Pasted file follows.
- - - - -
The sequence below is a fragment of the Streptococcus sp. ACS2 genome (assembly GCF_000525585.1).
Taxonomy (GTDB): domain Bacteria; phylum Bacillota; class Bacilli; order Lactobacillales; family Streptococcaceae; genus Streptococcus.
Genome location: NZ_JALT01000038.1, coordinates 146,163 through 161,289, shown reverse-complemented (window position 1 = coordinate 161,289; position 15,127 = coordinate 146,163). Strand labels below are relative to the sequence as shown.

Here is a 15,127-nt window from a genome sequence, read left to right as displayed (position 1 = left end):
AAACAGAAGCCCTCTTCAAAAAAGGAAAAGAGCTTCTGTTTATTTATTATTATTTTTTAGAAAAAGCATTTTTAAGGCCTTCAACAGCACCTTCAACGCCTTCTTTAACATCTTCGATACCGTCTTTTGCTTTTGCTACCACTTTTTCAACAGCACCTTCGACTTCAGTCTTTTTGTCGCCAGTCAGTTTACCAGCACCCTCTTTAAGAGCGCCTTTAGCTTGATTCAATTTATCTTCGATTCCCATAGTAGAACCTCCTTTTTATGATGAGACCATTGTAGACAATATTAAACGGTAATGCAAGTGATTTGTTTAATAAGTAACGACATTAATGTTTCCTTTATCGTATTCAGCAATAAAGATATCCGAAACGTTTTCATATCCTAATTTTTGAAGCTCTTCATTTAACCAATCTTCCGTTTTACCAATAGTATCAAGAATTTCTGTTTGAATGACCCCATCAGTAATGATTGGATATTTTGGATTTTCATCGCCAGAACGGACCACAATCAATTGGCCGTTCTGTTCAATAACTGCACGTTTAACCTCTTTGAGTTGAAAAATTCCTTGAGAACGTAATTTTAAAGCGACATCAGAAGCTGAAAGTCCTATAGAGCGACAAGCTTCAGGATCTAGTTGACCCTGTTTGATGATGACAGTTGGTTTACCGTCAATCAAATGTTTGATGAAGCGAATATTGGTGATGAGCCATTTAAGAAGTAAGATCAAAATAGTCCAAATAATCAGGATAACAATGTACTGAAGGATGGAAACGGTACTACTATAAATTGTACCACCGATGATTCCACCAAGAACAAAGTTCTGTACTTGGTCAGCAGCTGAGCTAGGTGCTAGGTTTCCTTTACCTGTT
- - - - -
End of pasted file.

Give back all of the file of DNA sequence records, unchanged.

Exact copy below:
The sequence below is a fragment of the Streptococcus sp. ACS2 genome (assembly GCF_000525585.1).
Taxonomy (GTDB): domain Bacteria; phylum Bacillota; class Bacilli; order Lactobacillales; family Streptococcaceae; genus Streptococcus.
Genome location: NZ_JALT01000038.1, coordinates 146,163 through 161,289, shown reverse-complemented (window position 1 = coordinate 161,289; position 15,127 = coordinate 146,163). Strand labels below are relative to the sequence as shown.

Here is a 15,127-nt window from a genome sequence, read left to right as displayed (position 1 = left end):
AAACAGAAGCCCTCTTCAAAAAAGGAAAAGAGCTTCTGTTTATTTATTATTATTTTTTAGAAAAAGCATTTTTAAGGCCTTCAACAGCACCTTCAACGCCTTCTTTAACATCTTCGATACCGTCTTTTGCTTTTGCTACCACTTTTTCAACAGCACCTTCGACTTCAGTCTTTTTGTCGCCAGTCAGTTTACCAGCACCCTCTTTAAGAGCGCCTTTAGCTTGATTCAATTTATCTTCGATTCCCATAGTAGAACCTCCTTTTTATGATGAGACCATTGTAGACAATATTAAACGGTAATGCAAGTGATTTGTTTAATAAGTAACGACATTAATGTTTCCTTTATCGTATTCAGCAATAAAGATATCCGAAACGTTTTCATATCCTAATTTTTGAAGCTCTTCATTTAACCAATCTTCCGTTTTACCAATAGTATCAAGAATTTCTGTTTGAATGACCCCATCAGTAATGATTGGATATTTTGGATTTTCATCGCCAGAACGGACCACAATCAATTGGCCGTTCTGTTCAATAACTGCACGTTTAACCTCTTTGAGTTGAAAAATTCCTTGAGAACGTAATTTTAAAGCGACATCAGAAGCTGAAAGTCCTATAGAGCGACAAGCTTCAGGATCTAGTTGACCCTGTTTGATGATGACAGTTGGTTTACCGTCAATCAAATGTTTGATGAAGCGAATATTGGTGATGAGCCATTTAAGAAGTAAGATCAAAATAGTCCAAATAATCAGGATAACAATGTACTGAAGGATGGAAACGGTACTACTATAAATTGTACCACCGATGATTCCACCAAGAACAAAGTTCTGTACTTGGTCAGCAGCTGAGCTAGGTGCTAGGTTTCCTTTACCTGTT